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Dublin: 16 °C Saturday 26 May, 2018

Irish government rejects suggestions on regulating the web

William Hague tells a major international conference that governments shouldn’t police the web – and Lucinda Creighton says Ireland agrees.

William Hague speaking at the London Conference on Cyberspace this morning.
William Hague speaking at the London Conference on Cyberspace this morning.
Image: AP Photo/Kirsty Wigglesworth

THE IRISH GOVERNMENT has said that it would not support any international agreement on regulation of the internet.

Speaking from a major international internet conference in London, Minister of State for European Affairs Lucinda Creighton said that the Government would rather see existing structures used to ‘peer pressure’ countries into best practice on the web.

“There seems to be a lot of reluctance towards the idea of an international convention or treaty on internet regulation and the Irish government shares that reluctance,” Creighton told

“It would take a long time to work out, and people are already coming from a huge range of views on the whole issue of regulation.

“Instead existing organisations like the EU could use ‘peer pressure’ to encourage countries to follow certain norms and regulations.

Creighton’s views echoed those of UK foreign secretary William Hague, who earlier today told the London Conference on Cyberspace that the internet must not be ‘stifled by government control or censorship’.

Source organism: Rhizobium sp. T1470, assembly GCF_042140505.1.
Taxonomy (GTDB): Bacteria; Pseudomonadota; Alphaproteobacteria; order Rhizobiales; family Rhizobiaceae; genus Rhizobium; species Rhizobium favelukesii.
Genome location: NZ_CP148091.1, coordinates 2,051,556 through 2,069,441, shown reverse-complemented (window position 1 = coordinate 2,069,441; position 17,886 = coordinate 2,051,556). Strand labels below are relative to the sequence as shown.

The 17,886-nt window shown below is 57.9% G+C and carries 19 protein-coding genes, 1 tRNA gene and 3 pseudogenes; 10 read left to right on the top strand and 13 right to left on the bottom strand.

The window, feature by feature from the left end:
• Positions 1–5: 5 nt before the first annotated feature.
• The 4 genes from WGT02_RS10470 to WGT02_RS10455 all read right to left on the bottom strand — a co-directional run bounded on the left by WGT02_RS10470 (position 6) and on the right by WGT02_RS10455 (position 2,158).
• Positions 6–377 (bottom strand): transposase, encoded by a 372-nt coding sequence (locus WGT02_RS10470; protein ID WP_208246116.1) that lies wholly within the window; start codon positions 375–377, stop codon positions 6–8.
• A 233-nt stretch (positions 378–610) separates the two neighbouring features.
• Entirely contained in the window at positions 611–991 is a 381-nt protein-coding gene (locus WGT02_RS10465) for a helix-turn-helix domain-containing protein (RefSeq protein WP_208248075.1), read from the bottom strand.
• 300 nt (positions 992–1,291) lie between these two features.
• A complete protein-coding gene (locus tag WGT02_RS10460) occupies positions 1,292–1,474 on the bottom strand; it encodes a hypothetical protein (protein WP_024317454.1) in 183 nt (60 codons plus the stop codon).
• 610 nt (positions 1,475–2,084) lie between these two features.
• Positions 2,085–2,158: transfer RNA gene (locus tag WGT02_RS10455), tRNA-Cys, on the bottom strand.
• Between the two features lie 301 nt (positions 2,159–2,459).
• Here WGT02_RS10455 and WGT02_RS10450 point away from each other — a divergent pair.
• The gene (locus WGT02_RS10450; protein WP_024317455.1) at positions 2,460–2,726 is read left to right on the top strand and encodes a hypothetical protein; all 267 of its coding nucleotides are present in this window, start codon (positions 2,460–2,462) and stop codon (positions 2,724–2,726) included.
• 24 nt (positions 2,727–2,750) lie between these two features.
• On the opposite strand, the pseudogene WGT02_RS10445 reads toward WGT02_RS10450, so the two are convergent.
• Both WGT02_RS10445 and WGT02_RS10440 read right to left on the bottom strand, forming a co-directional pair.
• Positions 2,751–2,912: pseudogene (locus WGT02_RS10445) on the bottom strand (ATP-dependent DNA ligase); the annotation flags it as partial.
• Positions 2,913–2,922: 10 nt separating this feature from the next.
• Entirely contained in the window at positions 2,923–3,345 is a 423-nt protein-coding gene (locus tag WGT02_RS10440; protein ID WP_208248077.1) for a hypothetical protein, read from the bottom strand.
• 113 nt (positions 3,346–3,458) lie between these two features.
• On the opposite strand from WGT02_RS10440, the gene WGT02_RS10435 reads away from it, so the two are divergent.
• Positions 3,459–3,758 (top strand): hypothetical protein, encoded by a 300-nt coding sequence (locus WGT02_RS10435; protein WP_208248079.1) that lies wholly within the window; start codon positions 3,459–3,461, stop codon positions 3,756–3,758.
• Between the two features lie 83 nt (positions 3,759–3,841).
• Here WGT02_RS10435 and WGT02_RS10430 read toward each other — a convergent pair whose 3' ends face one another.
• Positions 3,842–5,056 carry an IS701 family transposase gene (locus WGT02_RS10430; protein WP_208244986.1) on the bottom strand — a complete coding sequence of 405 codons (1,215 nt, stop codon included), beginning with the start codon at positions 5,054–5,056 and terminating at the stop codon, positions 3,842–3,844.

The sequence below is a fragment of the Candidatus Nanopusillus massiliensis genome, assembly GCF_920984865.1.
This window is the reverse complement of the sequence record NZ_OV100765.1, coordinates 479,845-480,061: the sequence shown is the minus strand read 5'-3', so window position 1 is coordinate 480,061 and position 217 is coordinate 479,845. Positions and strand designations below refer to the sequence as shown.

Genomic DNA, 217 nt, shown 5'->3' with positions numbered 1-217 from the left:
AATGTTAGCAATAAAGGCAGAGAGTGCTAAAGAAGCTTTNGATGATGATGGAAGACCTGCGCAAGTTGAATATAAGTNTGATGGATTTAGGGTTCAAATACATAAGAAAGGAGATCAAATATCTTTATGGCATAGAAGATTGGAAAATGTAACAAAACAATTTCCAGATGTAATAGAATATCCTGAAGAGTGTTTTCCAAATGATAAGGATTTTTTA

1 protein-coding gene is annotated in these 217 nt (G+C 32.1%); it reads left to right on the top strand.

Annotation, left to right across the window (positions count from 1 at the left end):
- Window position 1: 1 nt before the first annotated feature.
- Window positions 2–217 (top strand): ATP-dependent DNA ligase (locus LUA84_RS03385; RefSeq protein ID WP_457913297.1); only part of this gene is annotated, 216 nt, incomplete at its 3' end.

Hague rejected the idea of any government policing of the web, saying: “Nothing would be more fatal or self-defeating than the heavy hand of State control on the internet’.

His comments were echoed by Wikipedia founder Jimmy Wales who told the conference that the best thing governments could do for the internet is stay out of it.

Hague said that an international agreement about behaviour in cyberspace should be pursued ‘with the same intensity as efforts to eradicate global poverty or tackle climate change’.

Delegates from 60 countries and 17 international organisations  are meeting in London for the major two-day conference on the internet, focusing in particular on the twin issues of security and cyber crime, which began this morning.

US Secretary of State Hillary Clinton was due to address the conference but pulled out on Monday evening when her mother became ill.

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